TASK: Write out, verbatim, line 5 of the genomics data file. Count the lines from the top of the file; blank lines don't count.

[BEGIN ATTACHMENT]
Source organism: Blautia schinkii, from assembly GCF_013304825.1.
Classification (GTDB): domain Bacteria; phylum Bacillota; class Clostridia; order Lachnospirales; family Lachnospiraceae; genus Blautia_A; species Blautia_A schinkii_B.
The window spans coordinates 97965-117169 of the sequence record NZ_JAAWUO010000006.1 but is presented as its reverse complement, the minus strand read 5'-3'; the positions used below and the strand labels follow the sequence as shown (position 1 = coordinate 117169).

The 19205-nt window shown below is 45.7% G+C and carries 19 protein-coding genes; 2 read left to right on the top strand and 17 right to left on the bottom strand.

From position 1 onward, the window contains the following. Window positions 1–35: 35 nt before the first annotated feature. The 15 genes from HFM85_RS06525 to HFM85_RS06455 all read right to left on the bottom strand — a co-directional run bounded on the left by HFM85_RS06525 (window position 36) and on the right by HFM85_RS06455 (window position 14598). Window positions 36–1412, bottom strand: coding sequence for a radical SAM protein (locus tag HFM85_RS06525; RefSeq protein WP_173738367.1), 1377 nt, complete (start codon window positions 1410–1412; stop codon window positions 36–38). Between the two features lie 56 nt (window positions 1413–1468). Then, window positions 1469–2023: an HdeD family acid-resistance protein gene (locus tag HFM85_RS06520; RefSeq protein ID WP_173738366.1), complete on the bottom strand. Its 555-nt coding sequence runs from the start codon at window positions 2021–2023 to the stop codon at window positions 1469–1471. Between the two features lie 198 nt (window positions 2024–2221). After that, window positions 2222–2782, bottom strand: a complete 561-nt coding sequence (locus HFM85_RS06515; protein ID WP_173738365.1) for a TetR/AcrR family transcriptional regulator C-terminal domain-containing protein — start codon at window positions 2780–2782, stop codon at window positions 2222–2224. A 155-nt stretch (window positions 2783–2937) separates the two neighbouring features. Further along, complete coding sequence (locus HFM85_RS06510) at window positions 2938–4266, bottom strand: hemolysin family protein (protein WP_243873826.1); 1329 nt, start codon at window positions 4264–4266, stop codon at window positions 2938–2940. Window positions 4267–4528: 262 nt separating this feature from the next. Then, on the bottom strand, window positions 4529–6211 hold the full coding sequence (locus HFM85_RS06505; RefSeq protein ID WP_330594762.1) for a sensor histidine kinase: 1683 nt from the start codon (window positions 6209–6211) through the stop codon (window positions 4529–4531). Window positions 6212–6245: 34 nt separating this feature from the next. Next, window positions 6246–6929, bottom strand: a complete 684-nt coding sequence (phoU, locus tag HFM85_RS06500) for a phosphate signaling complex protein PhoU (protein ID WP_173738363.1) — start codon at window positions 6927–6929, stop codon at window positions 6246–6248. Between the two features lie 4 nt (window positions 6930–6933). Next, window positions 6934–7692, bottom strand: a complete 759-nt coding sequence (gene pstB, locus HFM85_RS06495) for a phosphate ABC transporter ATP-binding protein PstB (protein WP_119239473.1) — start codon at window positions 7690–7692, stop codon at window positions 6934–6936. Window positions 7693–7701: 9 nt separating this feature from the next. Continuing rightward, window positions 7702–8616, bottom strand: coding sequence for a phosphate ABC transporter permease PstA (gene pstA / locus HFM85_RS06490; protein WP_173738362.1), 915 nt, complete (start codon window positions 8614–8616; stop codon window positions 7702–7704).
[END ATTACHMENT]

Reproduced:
From position 1 onward, the window contains the following. Window positions 1–35: 35 nt before the first annotated feature. The 15 genes from HFM85_RS06525 to HFM85_RS06455 all read right to left on the bottom strand — a co-directional run bounded on the left by HFM85_RS06525 (window position 36) and on the right by HFM85_RS06455 (window position 14598). Window positions 36–1412, bottom strand: coding sequence for a radical SAM protein (locus tag HFM85_RS06525; RefSeq protein WP_173738367.1), 1377 nt, complete (start codon window positions 1410–1412; stop codon window positions 36–38). Between the two features lie 56 nt (window positions 1413–1468). Then, window positions 1469–2023: an HdeD family acid-resistance protein gene (locus tag HFM85_RS06520; RefSeq protein ID WP_173738366.1), complete on the bottom strand. Its 555-nt coding sequence runs from the start codon at window positions 2021–2023 to the stop codon at window positions 1469–1471. Between the two features lie 198 nt (window positions 2024–2221). After that, window positions 2222–2782, bottom strand: a complete 561-nt coding sequence (locus HFM85_RS06515; protein ID WP_173738365.1) for a TetR/AcrR family transcriptional regulator C-terminal domain-containing protein — start codon at window positions 2780–2782, stop codon at window positions 2222–2224. A 155-nt stretch (window positions 2783–2937) separates the two neighbouring features. Further along, complete coding sequence (locus HFM85_RS06510) at window positions 2938–4266, bottom strand: hemolysin family protein (protein WP_243873826.1); 1329 nt, start codon at window positions 4264–4266, stop codon at window positions 2938–2940. Window positions 4267–4528: 262 nt separating this feature from the next. Then, on the bottom strand, window positions 4529–6211 hold the full coding sequence (locus HFM85_RS06505; RefSeq protein ID WP_330594762.1) for a sensor histidine kinase: 1683 nt from the start codon (window positions 6209–6211) through the stop codon (window positions 4529–4531). Window positions 6212–6245: 34 nt separating this feature from the next. Next, window positions 6246–6929, bottom strand: a complete 684-nt coding sequence (phoU, locus tag HFM85_RS06500) for a phosphate signaling complex protein PhoU (protein ID WP_173738363.1) — start codon at window positions 6927–6929, stop codon at window positions 6246–6248. Between the two features lie 4 nt (window positions 6930–6933). Next, window positions 6934–7692, bottom strand: a complete 759-nt coding sequence (gene pstB, locus HFM85_RS06495) for a phosphate ABC transporter ATP-binding protein PstB (protein WP_119239473.1) — start codon at window positions 7690–7692, stop codon at window positions 6934–6936. Window positions 7693–7701: 9 nt separating this feature from the next. Continuing rightward, window positions 7702–8616, bottom strand: coding sequence for a phosphate ABC transporter permease PstA (gene pstA / locus HFM85_RS06490; protein WP_173738362.1), 915 nt, complete (start codon window positions 8614–8616; stop codon window positions 7702–7704).